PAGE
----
Miss Carrie Garvey, of Topeka, as Undine, a most beautiful costume of pale green, and unexcelled.
Miss Jessie Millington, queen of hearts, very pretty.
Mrs. J. E. Saint, Mother Hubbard, unique and a perfect disguise.
Miss Weitzel, sailor girl, pretty.
Miss May Roland, frost, a beautiful costume.
Miss Cora Berkey, Winfield Daily COURANT, dark red paper dress, trimmed with COURANT heads. Very unique, neat, and pretty, of course, and takes our individual cake.
Miss Jennie Hane, snow, clear white canton flannel, very pretty.
Miss Margie Wallis, flower girl, very pretty, indeed.
Miss Jessie Butler, fancy costume.
Miss Lizzy Wallis, skating girl, pretty.
Miss Mamie Tipton, country maiden, surprised her friends.
Mrs. Geo. A. Rhodes, butterfly, one of the daintiest and prettiest costumes on the floor.
Mr. G. H. Allen, country girl.
Mrs. D. L. Kretsinger, country girl.
Mrs. A. H. Doane, country girl.
Miss Amanda Scothorn, "My pretty red rose," very pretty.
Miss L. Bank, of Oxford, as light [?], looked very nice.
Miss Alice Herring ________ [SOME OF THIS MISSING/MESSED UP]
Beatrice Carruth __________REST ALL GARBLED.


James Lorton, C. E. Fuller, Fred Whitney, Sam. E. Davis.


Chas. Black, as a slant eyed heathen (John Chinaman) was one of the best characters, and was well acted out, few penetrating his disguise.

Jos. O'Hare, Robinson Crusoe.

Henry Noble and H. N. Jones, as Uncle Josh and Aunt Polly on stilts, brought down the house (these two characters were first rate).

T. R. Timme, as a merry boy, got the drop on the boys by padding himself.

W. P. Griffith, gentleman.

Lou Zenor, Spaniard.

Geo. Rhodes, as a rooster, was cock of the walk, and presented a grotesque appearance.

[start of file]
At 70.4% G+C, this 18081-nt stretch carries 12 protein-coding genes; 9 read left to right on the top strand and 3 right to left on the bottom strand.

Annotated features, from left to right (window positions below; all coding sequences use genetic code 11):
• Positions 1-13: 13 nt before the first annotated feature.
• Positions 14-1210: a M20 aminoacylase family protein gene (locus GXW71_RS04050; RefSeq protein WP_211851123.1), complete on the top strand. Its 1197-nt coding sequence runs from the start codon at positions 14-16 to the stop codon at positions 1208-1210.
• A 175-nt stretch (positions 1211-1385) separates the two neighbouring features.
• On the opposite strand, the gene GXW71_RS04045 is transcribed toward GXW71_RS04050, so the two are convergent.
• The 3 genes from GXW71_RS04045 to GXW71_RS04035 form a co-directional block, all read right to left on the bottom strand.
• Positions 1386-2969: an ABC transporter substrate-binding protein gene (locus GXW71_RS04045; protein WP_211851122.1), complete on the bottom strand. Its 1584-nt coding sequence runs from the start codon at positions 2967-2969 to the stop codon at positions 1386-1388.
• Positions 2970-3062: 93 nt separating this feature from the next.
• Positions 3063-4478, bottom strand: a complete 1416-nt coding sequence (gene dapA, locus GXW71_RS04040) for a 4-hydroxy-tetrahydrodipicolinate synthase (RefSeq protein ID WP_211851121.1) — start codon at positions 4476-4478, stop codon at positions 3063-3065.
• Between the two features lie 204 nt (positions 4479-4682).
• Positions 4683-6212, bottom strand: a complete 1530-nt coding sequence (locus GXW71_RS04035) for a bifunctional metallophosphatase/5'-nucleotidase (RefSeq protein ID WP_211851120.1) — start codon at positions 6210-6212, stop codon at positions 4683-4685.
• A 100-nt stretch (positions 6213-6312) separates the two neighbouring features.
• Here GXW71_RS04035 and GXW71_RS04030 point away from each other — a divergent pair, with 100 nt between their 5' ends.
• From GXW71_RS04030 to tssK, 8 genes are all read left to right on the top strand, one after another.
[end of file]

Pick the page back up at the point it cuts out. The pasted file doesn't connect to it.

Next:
James Vance, base ballist.

Eli Youngheim, dandy, first rate.

Dave Harter, as a Dutch boy, with top, in our estimation, took the prize cake among the male masks. Dave stood them all off until he danced, when some of the boys caught on.

Abe Steinberger threw a gloom over the occasion as a huge, over-fed Dutch boy.

Frank Finch, as the "choice flour of the family," was evidently kneaded at the ball.

Though these are not all the maskers, the list is as complete as we could make it. A good many did not give in their names and characters and among them several visitors from adjoining cities, whose names we would like to have published.

Winfield Courier, October 11, 1883.


Leaving Winfield August 10th at three p.m., I arrived at Maryville, Missouri, at ten a.m., the following day, without any startling occurrences and nothing worthy of note save a few reflections, which were that the stations seem but a few miles apart, and at each but a few minutes are given for exit and admittance and for those going on to take in the outlines of things and quietly put them in shape as we jostle on to our destinations. Here my thoughts became